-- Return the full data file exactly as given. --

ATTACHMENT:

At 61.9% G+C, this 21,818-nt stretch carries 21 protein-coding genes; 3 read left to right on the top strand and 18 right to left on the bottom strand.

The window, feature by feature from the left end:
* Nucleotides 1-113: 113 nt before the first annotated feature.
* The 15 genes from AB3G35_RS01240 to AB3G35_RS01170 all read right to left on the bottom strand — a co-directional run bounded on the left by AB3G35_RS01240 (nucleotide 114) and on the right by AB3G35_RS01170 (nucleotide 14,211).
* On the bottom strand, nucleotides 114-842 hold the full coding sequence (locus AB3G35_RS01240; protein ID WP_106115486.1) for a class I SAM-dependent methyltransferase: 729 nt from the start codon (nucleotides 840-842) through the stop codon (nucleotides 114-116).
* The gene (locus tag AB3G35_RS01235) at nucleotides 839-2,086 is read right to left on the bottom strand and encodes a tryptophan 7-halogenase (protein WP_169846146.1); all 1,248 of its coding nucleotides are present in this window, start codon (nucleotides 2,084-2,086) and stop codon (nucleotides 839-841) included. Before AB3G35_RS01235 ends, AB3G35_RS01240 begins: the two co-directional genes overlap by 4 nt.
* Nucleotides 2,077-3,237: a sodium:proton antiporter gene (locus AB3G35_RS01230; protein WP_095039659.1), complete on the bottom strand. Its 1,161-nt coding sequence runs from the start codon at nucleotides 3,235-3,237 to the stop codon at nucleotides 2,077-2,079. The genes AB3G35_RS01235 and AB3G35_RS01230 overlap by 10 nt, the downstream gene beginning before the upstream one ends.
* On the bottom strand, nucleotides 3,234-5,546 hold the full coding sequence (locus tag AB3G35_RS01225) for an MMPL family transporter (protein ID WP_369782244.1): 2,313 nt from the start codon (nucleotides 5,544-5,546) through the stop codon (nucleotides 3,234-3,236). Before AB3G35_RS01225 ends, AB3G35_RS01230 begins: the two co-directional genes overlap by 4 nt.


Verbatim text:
At 61.9% G+C, this 21,818-nt stretch carries 21 protein-coding genes; 3 read left to right on the top strand and 18 right to left on the bottom strand.

The window, feature by feature from the left end:
* Nucleotides 1-113: 113 nt before the first annotated feature.
* The 15 genes from AB3G35_RS01240 to AB3G35_RS01170 all read right to left on the bottom strand — a co-directional run bounded on the left by AB3G35_RS01240 (nucleotide 114) and on the right by AB3G35_RS01170 (nucleotide 14,211).
* On the bottom strand, nucleotides 114-842 hold the full coding sequence (locus AB3G35_RS01240; protein ID WP_106115486.1) for a class I SAM-dependent methyltransferase: 729 nt from the start codon (nucleotides 840-842) through the stop codon (nucleotides 114-116).
* The gene (locus tag AB3G35_RS01235) at nucleotides 839-2,086 is read right to left on the bottom strand and encodes a tryptophan 7-halogenase (protein WP_169846146.1); all 1,248 of its coding nucleotides are present in this window, start codon (nucleotides 2,084-2,086) and stop codon (nucleotides 839-841) included. Before AB3G35_RS01235 ends, AB3G35_RS01240 begins: the two co-directional genes overlap by 4 nt.
* Nucleotides 2,077-3,237: a sodium:proton antiporter gene (locus AB3G35_RS01230; protein WP_095039659.1), complete on the bottom strand. Its 1,161-nt coding sequence runs from the start codon at nucleotides 3,235-3,237 to the stop codon at nucleotides 2,077-2,079. The genes AB3G35_RS01235 and AB3G35_RS01230 overlap by 10 nt, the downstream gene beginning before the upstream one ends.
* On the bottom strand, nucleotides 3,234-5,546 hold the full coding sequence (locus tag AB3G35_RS01225) for an MMPL family transporter (protein ID WP_369782244.1): 2,313 nt from the start codon (nucleotides 5,544-5,546) through the stop codon (nucleotides 3,234-3,236). Before AB3G35_RS01225 ends, AB3G35_RS01230 begins: the two co-directional genes overlap by 4 nt.